The products of thought at level 2 are relationships among properties of geometric objects.

Level 3 - Deduction

The objects of thought at level 3 are relationships among properties of geometric objects.

Students work with abstract statements about geometric properties and make conclusions based on logic. This is the level of a traditional high school geometry course.

The products of thought at level 3 are deductive axiomatic systems for geometry.

Level 4 - Rigor

The objects of thought at level 4 are deductive axiomatic systems for geometry.

Students operating at this level focus on axiomatic systems, not just deductions within the system. This is usually at a level of a college geometry course.

The products of thought at level 4 are comparisons and contrasts among different axiomatic systems of geometry.

Note:  In some literature the van Hiele Levels of Geometric Thought are labeled 1-5 rather than 0-4.

For further information on the van Hiele Levels of Geometric Thought, go here

Teachers need to help students move from Gestalt Approach (overall look) to classify shapes to a classification by properties.

This link provides a schematic and explanation of the 4 levels of geometric thinking

• Good questions, and good listening, will help children make sense of the mathematics, build self-confidence and encourage mathematical thinking and communication. A good question opens up a problem and supports different ways of thinking about it. The best questions are those that cannot be answered with a "yes" or a "no."

Getting Started

• What do you need to find out?
• What do you know now? How can you get the information? Where can you begin?
• What terms do you understand/not understand?
• What similar problems have you solved that would help?

While Working

• How can you organize the information?
• Can you make a drawing (model) to explain your thinking? What are other possibilities?
• What would happen if...?
• Can you describe an approach (strategy) you can use to solve this?
• What do you need to do next?
• Do you see any patterns or relationships that will help you solve this?
• How does this relate to...?
• Why did you...?
• What assumptions are you making?

Reflecting about the Solution

• How do you know your solution (conclusion) is reasonable? How did you arrive at your answer?
• How can you convince me your answer makes sense?
• What did you try that did not work? Has the question been answered?
• Can the explanation be made clearer?

Responding (helps clarify and extend their thinking)

• Tell me more.
• Can you explain it in a different way?
• Is there another possibility or strategy that would work?
• Is there a more efficient strategy?
• Help me understand this part ...

(Adapted from They're Counting on Us, California Mathematics Council, 1995)

Instructional Resources

NCTM Illuminations

Cube Nets - Identifies the eleven possible nets to create a cube. Also, has a net that transforms into a cube.

Dynamic Paper - to create nets.

This is a new tool in Illuminations where teachers can design their own worksheet. In this instance, teachers can choose their own nets for students.

Geometric Solids

This tool allows you to learn about various geometric solids and their properties. You can manipulate and color each shape to explore the number of faces, edges, and vertices, and you can also use this tool to investigate the following question:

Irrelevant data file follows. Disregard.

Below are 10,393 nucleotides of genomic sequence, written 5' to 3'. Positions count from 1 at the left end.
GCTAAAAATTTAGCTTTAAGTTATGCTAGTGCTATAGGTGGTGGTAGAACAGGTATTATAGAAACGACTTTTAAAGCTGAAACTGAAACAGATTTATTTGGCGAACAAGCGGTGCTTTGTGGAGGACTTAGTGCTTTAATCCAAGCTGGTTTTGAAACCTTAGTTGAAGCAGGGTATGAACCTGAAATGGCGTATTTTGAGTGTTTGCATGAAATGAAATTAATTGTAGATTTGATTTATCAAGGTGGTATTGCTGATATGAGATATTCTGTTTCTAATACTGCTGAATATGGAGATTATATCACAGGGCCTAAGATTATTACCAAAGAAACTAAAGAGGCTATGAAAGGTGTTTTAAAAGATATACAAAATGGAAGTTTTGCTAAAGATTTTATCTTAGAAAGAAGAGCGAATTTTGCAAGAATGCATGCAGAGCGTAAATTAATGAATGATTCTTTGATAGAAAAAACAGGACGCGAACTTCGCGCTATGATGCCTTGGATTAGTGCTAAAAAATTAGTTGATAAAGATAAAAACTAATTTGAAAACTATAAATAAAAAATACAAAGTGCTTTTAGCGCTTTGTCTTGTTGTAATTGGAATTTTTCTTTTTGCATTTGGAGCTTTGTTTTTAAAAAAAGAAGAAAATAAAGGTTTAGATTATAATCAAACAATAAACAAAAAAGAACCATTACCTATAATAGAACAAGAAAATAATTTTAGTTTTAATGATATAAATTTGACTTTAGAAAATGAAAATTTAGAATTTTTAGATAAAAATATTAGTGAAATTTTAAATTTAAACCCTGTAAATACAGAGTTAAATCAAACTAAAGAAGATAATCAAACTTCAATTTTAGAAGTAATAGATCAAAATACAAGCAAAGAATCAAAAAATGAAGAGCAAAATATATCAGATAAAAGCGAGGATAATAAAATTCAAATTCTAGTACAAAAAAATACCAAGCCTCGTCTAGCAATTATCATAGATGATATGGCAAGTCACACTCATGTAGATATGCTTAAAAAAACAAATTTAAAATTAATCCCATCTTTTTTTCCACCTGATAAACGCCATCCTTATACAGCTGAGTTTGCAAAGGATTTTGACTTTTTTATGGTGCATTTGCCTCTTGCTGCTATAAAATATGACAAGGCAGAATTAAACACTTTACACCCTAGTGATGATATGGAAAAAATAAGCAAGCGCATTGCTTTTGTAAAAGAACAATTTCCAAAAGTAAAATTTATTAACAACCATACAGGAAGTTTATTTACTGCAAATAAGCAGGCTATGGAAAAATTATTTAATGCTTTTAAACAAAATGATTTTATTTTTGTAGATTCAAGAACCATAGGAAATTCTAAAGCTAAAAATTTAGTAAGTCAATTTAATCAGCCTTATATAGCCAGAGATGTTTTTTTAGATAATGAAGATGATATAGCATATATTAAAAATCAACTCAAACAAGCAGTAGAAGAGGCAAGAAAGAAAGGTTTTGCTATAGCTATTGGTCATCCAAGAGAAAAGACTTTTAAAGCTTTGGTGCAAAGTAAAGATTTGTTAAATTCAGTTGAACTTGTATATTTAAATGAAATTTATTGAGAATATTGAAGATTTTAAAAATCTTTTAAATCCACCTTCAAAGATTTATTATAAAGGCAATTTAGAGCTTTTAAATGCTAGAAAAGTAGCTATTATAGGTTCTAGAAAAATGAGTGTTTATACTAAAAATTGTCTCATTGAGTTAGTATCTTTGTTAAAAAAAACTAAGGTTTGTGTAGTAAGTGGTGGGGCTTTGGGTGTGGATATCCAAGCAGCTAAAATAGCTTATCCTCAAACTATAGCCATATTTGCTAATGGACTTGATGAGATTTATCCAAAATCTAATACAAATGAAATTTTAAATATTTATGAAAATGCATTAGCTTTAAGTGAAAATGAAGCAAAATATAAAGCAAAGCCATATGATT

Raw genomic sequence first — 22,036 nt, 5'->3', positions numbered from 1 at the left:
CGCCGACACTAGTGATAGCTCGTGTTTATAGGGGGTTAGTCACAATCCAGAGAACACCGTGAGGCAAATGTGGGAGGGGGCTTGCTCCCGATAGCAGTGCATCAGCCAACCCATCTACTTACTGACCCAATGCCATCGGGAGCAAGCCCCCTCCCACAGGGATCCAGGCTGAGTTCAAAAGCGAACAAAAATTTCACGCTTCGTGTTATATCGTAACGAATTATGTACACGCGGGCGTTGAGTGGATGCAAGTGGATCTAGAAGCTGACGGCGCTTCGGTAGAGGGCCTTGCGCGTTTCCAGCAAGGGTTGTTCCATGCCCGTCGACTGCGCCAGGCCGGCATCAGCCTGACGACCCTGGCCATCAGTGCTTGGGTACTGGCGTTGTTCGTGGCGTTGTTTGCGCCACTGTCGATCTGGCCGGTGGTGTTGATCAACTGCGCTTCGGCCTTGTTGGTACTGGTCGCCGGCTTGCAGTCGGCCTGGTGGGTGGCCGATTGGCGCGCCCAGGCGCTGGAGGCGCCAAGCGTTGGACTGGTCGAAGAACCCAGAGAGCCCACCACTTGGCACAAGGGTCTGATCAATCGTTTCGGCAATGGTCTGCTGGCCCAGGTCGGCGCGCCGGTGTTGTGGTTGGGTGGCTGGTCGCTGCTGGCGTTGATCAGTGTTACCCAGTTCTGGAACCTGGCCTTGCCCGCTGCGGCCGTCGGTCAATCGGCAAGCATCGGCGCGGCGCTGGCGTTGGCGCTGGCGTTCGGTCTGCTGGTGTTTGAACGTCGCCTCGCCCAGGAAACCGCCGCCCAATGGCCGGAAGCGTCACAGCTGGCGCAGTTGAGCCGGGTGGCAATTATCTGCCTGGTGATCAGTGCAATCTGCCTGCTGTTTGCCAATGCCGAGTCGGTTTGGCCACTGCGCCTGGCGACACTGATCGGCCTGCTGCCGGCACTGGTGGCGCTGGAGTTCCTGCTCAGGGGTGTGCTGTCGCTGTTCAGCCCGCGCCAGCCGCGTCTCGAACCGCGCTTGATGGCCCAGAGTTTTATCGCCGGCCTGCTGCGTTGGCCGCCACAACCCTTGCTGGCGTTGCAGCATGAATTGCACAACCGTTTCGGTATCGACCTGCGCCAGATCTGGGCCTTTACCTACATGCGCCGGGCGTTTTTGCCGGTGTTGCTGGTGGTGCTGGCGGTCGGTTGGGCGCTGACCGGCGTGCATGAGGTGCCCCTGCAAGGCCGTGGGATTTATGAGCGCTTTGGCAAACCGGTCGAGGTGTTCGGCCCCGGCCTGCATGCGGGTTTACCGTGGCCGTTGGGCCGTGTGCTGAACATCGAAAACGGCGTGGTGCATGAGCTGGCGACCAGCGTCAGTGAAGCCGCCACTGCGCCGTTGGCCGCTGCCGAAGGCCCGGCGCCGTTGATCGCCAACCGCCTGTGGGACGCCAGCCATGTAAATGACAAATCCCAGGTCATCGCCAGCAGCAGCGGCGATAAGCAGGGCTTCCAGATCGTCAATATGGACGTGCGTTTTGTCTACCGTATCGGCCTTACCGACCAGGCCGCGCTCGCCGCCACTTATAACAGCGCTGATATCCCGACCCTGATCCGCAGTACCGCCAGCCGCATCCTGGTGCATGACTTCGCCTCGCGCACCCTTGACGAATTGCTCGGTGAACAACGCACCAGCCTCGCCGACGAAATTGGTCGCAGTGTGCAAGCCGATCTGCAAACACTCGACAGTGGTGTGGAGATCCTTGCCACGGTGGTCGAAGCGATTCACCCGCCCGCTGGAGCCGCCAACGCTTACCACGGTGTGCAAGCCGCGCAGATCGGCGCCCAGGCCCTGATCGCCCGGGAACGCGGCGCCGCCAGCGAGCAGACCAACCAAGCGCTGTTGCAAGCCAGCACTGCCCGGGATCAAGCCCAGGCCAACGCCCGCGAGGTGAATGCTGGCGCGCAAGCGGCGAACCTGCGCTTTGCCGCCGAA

For any polyhedron, what is the relationship between the number of faces, vertices, and edges?

Building A Box - nets for a cube

This lesson uses a real-world situation to help develop students' spatial visualization skills and geometric understanding. Emma, a new employee at a box factory, is supposed to make cube‑ shaped jewelry boxes. Students help Emma determine how many different nets are possible and then analyze the resulting cubes.

Schematic of the levels of geometric thinking:  Mind map for the van Hiele Model of Geometric Thought.

Additional Instructional Resources

Anderson, N., Gavin, M., Dailey, J., Stone, W., & Vuolo, J. (2005). Navigating through measurement in grades 3-5. Reston, VA: National Council of Teachers of Mathematics.

Gavin, M., Belkin, L., Soinelli, A., & St. Marie, J. (2001). Navigating through geometry in grades 3-5. Reston, VA: National Council of Teachers of Mathematics.

Small, M. (2009). Good questions: Great ways to differentiate mathematics instruction.  New York, NY: Teachers College Press.

Van de Walle, J., Karp, K., & Bay-Williams, J. (2010). Elementary and middle school mathematics: Teaching developmentally. (7th ed.). Boston, MA: Allyn & Bacon.

Van de Walle, J. & Lovin, L. (2006). Teaching student-centered mathematics grades 3-5. Boston, MA: Pearson Education.

New Vocabulary

New Vocabulary

"Vocabulary literally is the key tool for thinking."

Ruby Payne

net: a two-dimensional shape that can be folded to make or wrap three-dimensional prisms and pyramids.

pyramid: a geometric solid formed by triangles. The faces on a pyramid are trianlges that meet at a point (vertex). They can have different shaped bases and are named by the shapes of their bases.

triangular prism: a solid figure that two triangular faces and three rectangular faces, six vertices and nine edges

rectangular prism: a solid figure that has rectangles and squares for faces. Rectangular prisms are in the shape of a box.

Mathematics vocabulary words describe mathematical relationships and concepts and cannot be understood by simply practicing definitions.  Students need to have experiences communicating ideas using these words to explain, support, and justify their thinking.